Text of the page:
Voyager 1's final photographic assignment was to capture family portraits of the Sun and planets. In 1990, then-Planetary Society President and Voyager Imaging Team member Carl Sagan had been working for a decade to get these pictures taken. Voyager 1 had swung past Saturn in November 1980, and was flung by the ringed planet's gravity high out of the plane of the ecliptic. On February 14, 1990, Voyager 1 aimed its cameras at a string of small colored dots clustered just to the right of the constellation Orion. The spacecraft was then 32 degrees above the ecliptic and nearly 6 billion kilometers from the Sun. It took 39 wide-angle views and 21 narrow-angle images. The narrow-angle camera, with a lens resembling a telephoto, took three consecutive images through colored filters of seven of the nine planets. This enabled image processors at the Jet Propulsion Laboratory to construct the colored inset portraits of the planets. But the smallest planets avoided having their pictures taken. Mars and Mercury were lost in the glare of the Sun, while Pluto (then still considered a planet) was too faint to be visible.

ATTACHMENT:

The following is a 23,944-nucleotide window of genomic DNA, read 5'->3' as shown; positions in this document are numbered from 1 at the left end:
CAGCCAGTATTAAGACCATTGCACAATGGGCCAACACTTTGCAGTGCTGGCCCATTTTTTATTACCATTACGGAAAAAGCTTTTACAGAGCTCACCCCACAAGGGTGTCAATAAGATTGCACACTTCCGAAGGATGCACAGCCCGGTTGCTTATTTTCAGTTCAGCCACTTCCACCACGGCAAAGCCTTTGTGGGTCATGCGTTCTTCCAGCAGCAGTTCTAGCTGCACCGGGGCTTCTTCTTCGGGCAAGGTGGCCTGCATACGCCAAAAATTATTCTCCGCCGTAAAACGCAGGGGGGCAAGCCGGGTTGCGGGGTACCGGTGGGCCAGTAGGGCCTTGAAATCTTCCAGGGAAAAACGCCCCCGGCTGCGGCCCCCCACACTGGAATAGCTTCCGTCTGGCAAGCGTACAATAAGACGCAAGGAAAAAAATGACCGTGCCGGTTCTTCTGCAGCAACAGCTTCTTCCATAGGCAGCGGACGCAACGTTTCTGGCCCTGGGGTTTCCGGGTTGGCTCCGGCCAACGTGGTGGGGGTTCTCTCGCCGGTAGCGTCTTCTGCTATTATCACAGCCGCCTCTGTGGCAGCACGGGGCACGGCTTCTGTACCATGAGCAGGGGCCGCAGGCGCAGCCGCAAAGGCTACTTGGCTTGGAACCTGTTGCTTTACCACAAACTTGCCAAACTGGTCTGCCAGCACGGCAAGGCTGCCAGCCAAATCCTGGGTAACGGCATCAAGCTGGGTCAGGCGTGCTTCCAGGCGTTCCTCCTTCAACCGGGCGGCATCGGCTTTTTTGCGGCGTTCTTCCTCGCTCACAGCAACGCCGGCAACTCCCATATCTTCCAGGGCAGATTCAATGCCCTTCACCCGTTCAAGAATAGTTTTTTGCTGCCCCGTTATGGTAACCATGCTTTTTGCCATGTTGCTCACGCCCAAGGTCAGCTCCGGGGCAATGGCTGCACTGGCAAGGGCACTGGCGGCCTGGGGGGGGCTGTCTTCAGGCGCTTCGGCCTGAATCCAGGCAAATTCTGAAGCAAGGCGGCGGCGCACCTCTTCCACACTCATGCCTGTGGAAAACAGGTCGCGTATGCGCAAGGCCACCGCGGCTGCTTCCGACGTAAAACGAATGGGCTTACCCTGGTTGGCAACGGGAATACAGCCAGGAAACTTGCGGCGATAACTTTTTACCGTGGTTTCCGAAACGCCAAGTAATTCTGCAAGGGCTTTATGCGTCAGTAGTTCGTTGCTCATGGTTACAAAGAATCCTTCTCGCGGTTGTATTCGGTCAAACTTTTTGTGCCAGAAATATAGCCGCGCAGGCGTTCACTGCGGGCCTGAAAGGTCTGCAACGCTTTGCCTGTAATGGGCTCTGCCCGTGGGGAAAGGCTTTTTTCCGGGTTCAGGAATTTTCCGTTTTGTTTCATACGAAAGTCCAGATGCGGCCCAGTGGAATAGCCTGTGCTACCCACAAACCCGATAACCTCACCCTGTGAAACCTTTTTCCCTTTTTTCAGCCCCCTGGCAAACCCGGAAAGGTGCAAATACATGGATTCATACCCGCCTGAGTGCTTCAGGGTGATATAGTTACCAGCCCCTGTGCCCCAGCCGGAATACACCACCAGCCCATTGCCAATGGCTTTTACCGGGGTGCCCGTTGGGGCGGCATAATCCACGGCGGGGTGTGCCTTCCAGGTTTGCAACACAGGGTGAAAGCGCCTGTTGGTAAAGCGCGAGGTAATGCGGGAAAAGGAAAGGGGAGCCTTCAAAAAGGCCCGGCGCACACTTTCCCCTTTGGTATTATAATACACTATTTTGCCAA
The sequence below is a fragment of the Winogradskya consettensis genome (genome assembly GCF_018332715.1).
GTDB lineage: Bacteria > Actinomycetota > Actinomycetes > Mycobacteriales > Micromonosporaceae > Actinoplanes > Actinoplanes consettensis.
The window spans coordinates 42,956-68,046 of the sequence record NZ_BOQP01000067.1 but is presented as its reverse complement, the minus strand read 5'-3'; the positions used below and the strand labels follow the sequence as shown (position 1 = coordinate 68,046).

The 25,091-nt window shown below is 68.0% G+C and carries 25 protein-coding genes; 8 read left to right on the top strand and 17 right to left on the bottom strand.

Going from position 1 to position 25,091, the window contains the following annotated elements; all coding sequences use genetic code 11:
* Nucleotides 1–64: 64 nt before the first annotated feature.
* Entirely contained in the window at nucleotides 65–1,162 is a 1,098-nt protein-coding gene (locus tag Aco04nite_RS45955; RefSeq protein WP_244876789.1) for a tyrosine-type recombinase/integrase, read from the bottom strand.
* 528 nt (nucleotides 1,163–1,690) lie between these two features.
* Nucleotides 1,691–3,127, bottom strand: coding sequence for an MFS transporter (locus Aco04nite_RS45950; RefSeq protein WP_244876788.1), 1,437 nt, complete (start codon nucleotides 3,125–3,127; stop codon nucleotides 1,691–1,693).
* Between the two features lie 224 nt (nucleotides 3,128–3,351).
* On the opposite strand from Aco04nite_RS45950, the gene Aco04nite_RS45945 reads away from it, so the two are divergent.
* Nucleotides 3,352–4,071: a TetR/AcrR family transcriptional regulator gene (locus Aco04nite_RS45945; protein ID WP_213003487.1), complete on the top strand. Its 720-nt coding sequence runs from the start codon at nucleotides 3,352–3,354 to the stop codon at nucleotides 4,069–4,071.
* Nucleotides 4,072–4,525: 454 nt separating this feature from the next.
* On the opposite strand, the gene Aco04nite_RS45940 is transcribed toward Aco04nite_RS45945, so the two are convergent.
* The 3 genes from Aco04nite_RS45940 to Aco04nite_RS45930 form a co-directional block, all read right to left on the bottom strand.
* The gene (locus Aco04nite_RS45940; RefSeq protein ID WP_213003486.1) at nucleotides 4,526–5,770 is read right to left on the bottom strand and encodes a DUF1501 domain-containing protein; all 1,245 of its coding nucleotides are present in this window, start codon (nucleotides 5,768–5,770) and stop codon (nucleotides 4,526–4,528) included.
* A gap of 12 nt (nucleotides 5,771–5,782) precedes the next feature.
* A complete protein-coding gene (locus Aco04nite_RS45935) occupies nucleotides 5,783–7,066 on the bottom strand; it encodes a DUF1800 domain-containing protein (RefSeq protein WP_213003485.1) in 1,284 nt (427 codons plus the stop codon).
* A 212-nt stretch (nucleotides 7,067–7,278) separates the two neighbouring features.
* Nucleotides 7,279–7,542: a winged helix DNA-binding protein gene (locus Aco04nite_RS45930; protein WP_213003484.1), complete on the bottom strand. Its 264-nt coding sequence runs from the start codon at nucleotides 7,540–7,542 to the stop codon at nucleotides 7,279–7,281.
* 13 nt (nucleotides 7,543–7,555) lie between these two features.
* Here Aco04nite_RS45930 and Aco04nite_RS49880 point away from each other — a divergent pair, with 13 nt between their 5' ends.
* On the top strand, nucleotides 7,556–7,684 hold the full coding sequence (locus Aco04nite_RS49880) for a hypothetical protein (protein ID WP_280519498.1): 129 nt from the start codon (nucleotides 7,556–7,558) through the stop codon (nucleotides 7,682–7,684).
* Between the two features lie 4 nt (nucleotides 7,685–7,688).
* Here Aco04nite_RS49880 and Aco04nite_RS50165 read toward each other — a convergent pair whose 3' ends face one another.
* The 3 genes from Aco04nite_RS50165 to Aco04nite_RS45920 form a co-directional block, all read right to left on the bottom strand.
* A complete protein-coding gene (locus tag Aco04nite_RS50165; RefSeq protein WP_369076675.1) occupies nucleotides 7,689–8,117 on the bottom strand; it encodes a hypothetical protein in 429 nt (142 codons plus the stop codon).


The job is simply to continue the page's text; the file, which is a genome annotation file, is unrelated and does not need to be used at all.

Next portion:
Here's a diagram showing Voyager 1's perspective on the planets in their orbits.